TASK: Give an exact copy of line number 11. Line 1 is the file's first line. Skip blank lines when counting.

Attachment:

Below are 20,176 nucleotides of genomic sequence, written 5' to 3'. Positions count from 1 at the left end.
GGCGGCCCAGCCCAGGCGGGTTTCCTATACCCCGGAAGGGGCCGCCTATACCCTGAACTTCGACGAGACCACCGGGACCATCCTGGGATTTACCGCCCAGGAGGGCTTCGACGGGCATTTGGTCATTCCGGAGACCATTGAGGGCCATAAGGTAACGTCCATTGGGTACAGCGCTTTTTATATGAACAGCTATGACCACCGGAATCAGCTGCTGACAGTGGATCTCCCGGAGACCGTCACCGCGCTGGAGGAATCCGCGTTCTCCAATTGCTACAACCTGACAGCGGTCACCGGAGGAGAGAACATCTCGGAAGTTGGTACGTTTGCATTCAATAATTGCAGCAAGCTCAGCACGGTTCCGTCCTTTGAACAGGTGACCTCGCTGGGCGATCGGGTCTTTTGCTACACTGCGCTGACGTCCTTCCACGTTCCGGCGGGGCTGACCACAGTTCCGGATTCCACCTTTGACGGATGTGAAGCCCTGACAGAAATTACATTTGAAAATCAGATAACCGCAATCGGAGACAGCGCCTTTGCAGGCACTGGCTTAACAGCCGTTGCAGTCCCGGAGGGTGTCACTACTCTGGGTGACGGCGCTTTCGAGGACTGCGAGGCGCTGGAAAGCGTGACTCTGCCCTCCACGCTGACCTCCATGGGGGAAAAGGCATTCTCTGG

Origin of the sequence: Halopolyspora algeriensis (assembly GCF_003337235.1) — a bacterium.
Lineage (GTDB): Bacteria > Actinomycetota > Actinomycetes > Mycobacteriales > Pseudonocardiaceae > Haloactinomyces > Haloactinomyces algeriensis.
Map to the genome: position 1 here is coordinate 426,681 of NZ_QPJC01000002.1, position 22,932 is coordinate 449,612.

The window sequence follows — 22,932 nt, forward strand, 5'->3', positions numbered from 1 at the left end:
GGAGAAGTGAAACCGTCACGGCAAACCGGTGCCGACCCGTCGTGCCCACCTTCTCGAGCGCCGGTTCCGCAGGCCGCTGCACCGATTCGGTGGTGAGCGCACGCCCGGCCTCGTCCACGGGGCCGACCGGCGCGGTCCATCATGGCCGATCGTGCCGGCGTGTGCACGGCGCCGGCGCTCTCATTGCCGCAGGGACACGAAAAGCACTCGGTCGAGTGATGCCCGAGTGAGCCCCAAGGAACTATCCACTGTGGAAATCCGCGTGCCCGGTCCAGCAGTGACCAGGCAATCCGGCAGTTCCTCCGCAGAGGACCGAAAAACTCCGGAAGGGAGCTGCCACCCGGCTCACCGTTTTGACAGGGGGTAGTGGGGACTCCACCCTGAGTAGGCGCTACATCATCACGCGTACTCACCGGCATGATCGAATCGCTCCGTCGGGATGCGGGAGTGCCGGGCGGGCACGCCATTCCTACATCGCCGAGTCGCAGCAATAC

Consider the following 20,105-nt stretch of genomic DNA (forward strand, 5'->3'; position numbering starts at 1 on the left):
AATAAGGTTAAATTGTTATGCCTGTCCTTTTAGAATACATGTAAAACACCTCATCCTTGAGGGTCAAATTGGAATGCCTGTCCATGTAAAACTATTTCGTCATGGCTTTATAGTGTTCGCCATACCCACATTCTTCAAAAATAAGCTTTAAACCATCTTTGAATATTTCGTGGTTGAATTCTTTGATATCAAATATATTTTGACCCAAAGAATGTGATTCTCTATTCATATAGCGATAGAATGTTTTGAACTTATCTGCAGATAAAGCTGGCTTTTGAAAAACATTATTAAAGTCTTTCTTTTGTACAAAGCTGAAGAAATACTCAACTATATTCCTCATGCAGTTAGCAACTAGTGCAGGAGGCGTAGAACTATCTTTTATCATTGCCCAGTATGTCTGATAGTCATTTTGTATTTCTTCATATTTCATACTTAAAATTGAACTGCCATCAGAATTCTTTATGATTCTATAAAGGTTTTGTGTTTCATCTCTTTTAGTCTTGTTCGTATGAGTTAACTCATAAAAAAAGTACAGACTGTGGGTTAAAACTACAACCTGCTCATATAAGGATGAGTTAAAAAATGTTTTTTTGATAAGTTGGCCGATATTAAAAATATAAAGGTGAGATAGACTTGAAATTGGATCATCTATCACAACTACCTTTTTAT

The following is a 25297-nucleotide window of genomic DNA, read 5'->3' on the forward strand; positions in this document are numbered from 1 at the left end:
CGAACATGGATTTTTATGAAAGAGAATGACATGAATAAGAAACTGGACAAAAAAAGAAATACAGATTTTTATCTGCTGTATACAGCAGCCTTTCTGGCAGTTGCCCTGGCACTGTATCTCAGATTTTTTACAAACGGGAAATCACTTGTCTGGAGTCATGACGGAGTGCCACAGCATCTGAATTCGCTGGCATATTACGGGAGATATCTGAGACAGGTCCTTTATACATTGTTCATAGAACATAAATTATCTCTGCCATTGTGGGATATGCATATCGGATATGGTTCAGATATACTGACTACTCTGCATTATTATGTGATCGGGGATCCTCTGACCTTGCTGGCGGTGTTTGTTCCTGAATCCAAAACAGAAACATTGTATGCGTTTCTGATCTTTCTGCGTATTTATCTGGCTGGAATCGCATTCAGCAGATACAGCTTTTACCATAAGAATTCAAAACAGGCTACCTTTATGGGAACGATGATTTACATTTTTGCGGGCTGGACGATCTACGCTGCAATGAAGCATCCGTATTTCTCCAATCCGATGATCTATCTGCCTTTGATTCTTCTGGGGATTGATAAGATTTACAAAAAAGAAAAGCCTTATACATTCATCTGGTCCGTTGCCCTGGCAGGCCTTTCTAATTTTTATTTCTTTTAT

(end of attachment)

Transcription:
CGAACATGGATTTTTATGAAAGAGAATGACATGAATAAGAAACTGGACAAAAAAAGAAATACAGATTTTTATCTGCTGTATACAGCAGCCTTTCTGGCAGTTGCCCTGGCACTGTATCTCAGATTTTTTACAAACGGGAAATCACTTGTCTGGAGTCATGACGGAGTGCCACAGCATCTGAATTCGCTGGCATATTACGGGAGATATCTGAGACAGGTCCTTTATACATTGTTCATAGAACATAAATTATCTCTGCCATTGTGGGATATGCATATCGGATATGGTTCAGATATACTGACTACTCTGCATTATTATGTGATCGGGGATCCTCTGACCTTGCTGGCGGTGTTTGTTCCTGAATCCAAAACAGAAACATTGTATGCGTTTCTGATCTTTCTGCGTATTTATCTGGCTGGAATCGCATTCAGCAGATACAGCTTTTACCATAAGAATTCAAAACAGGCTACCTTTATGGGAACGATGATTTACATTTTTGCGGGCTGGACGATCTACGCTGCAATGAAGCATCCGTATTTCTCCAATCCGATGATCTATCTGCCTTTGATTCTTCTGGGGATTGATAAGATTTACAAAAAAGAAAAGCCTTATACATTCATCTGGTCCGTTGCCCTGGCAGGCCTTTCTAATTTTTATTTCTTTTAT